It has to do with the types of people we are, too. I got into a
discussion with Elwood about this before his untimely death (which,
AFAIK, have still been greatly exaggerated).
Basically, Lisa and Rohit are "Type A" networkers, the kinds of people
who can parlay a single bit of knowledge about a person into a genuine
knowledge of that person's habits and hopes, fears and dreams,
informations and aspirations. Plus, as "Alpha" networkers, Lisa and
Rohit have no qualms calling on people they hardly know for
friendship-type or professional-type things. This is not an indictment
-- I'm a great fan of the power schmooze -- but it's not a talent
So fine, we do the best we can with what we've been given.
Like them, I am extremely liberal with what I mean by the word "know"
when I say I "know" a person. It may just be that I only know OF them,
and my confidence thrusts me into their personal space with all due
acceleration. Usually, I'm far more subtle about it, but I have no fear
in approaching a friend of a friend and immediately calling them friend
before I know anything about them. Sometimes I'll call complete
strangers "friends" to level-jump those relationships more quickly --
I'll either impose on someone or let them impose on me to accelerate the
process. And I have no qualms about doing background research on people
through web pages, mailing list and usenet trails, articles in the
traditional media, artifacts from schools or jobs they've been before,
and/or checking in with known friends of said person.
Most relationships are bootstrappable in this way, and acceleratable
through any of a number of means. Best friends can be garnered in a
matter of days under the right conditions of heat and pressure -- kind
of like diamonds, I guess -- instead of only after many patient years.
Recently, though, I've been questioning the whole game of power
schmoozing internetworking. The only drivers of such games is a
particular goal (that is, you want money or power or fame or glory or an
invitation somewhere or a job contact or a recommendation or an
introduction or whatever) -- and if you have no such goal, the game
simply is not worth playing.
Because let's face it, once you have a handful of friends, that is
plenty. You really don't need much more than a few, unless you have one
of those goals in mind. For me, time is so damned finite, that any time
I have more than 3 friends I'm constantly having to turn down
opportunities to get together that I would really like to do.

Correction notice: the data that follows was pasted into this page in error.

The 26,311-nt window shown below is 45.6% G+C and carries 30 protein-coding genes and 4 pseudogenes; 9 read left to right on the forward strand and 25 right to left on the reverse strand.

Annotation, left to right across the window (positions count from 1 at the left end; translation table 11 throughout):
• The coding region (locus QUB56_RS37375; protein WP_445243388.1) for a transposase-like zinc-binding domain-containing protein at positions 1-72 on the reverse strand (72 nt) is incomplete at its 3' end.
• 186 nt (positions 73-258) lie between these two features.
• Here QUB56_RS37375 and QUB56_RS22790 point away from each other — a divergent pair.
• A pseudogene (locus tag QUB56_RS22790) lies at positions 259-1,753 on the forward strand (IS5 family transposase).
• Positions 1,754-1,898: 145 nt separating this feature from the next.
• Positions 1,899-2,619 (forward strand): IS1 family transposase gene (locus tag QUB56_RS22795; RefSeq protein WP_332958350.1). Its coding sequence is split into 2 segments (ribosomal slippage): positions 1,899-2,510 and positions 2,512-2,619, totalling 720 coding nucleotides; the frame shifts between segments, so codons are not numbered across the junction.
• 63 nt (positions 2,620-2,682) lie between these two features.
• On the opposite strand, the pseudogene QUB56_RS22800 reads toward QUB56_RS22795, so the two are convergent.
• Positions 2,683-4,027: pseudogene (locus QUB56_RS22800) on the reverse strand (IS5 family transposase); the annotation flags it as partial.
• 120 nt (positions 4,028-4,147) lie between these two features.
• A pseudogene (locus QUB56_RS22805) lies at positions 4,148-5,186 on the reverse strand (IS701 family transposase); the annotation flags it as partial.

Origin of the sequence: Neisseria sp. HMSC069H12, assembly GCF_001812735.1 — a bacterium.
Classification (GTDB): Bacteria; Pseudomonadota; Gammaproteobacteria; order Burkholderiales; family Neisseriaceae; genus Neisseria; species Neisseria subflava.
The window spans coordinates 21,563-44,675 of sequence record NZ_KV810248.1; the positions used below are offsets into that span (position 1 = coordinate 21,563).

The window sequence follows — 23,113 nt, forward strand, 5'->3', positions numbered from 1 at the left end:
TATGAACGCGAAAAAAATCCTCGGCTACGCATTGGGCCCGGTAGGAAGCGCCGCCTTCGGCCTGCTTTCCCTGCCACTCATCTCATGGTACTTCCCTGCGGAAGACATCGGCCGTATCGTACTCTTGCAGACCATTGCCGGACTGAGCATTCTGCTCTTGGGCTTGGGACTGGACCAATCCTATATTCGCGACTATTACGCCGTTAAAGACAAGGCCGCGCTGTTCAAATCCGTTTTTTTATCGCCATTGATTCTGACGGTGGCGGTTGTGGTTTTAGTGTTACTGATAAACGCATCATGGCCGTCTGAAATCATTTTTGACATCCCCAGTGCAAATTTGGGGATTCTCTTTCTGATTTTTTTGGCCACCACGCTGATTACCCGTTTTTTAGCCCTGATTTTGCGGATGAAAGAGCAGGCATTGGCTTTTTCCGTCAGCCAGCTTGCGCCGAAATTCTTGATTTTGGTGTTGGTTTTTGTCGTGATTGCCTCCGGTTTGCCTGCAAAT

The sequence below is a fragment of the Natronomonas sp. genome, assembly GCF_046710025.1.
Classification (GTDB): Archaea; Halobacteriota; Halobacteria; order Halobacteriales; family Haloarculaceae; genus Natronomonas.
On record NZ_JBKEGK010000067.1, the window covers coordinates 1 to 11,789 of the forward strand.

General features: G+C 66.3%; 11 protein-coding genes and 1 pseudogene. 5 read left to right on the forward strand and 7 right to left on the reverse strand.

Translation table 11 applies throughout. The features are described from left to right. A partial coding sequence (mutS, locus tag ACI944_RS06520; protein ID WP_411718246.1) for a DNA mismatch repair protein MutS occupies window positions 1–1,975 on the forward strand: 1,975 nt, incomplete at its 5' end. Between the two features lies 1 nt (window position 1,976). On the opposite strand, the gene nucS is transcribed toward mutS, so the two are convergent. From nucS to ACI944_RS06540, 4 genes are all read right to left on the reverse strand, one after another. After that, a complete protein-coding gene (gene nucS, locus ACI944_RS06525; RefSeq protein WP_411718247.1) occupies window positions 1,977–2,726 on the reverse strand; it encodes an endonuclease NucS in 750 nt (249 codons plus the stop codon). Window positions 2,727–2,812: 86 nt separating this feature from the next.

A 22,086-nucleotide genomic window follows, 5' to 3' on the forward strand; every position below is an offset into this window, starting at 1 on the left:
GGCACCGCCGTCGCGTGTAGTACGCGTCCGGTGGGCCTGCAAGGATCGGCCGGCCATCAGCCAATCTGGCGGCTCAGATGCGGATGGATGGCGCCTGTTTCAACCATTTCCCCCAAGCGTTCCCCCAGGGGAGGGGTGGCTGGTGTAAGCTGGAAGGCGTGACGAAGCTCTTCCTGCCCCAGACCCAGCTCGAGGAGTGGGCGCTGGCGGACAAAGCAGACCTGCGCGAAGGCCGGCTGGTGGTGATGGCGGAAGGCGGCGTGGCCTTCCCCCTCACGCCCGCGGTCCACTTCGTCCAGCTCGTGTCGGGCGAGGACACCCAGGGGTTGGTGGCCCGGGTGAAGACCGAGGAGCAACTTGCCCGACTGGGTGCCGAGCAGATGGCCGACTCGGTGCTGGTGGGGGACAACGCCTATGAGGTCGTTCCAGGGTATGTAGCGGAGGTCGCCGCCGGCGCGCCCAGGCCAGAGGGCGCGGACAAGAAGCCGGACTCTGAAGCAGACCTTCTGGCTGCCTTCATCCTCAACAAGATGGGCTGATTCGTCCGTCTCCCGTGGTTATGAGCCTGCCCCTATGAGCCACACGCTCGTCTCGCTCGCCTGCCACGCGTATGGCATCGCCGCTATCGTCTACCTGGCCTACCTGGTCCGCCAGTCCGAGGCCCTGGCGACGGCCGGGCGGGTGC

I used to be like Rohit, cramming as many people into a small space as
possible to maximize bit flow. But now I'm like Jerry Maguire: I'm all
about personal attention. I don't NEED to maximize bit flow, because
whatever goals I had before have vanished into the ether. I just don't
need anything from people anymore, and it's liberating, because I can
just do what I want instead of jumping from person to person and blowing
off so-called lower-priority people. Now I tell people no if I know I
cannot make it, not because I don't want to see them, but because I've
come to understand that time is more finite, more fickle, and more
precious than I used to. It's an interesting freedom, this freedom to
give rather to take, and I rather like it.
Lisa also asked:
> Is that an unusual number of sources of contacts?
Not at all. I've also often lied about common interests or places I've
been to bootstrap contacts. I'm starting to wonder if those means
justify those ends.
> Hey, I just idly wondered what percent of all those I try to keep in touch
> with and I bet it's 3%. Yep, 30-60 seems like a reasonable estimate of the
> number of people I'd take the trouble to call or email if I hadn't heard
> from them in a while. What a great rule.
I used to think a good metric was a month, but now I've realized that
for most relationships, all they need is a once-a-year boost of
enthusiasm to return to the happy place where we left off. I honestly
maintain more than 1000 relationships this way.
Then there are the people who are totally in my face. That's maybe a
dozen, and they are unavoidable, not that I mind. That is the very
nature of friendship.
Somewhere between those are maybe 150-200 people I talk to at least once
a month socially. Professionally, there are maybe another 100.
I used to think it was great to do these things, but now I find myself
far too controlling and manipulative. So recently I've detached myself
a whole lot more to give thought to what I've been doing and whether I
can keep myself from using small powers of manipulation for genuine
evil. I tell you, when you gaze into the abyss, the abyss really does
gaze right back into you.
> At least I haven't been called an ignorant slut yet, though I'm sure
> that's coming.
Am I allowed to mention Hitler as my "get out of slut posts free" card?
When I grow up, I'll be stable. When I grow up, I'll turn the tables.
-- Garbage, "When I Grow Up" (off their new album "Version 2.0",
a really excellent set of electronirock)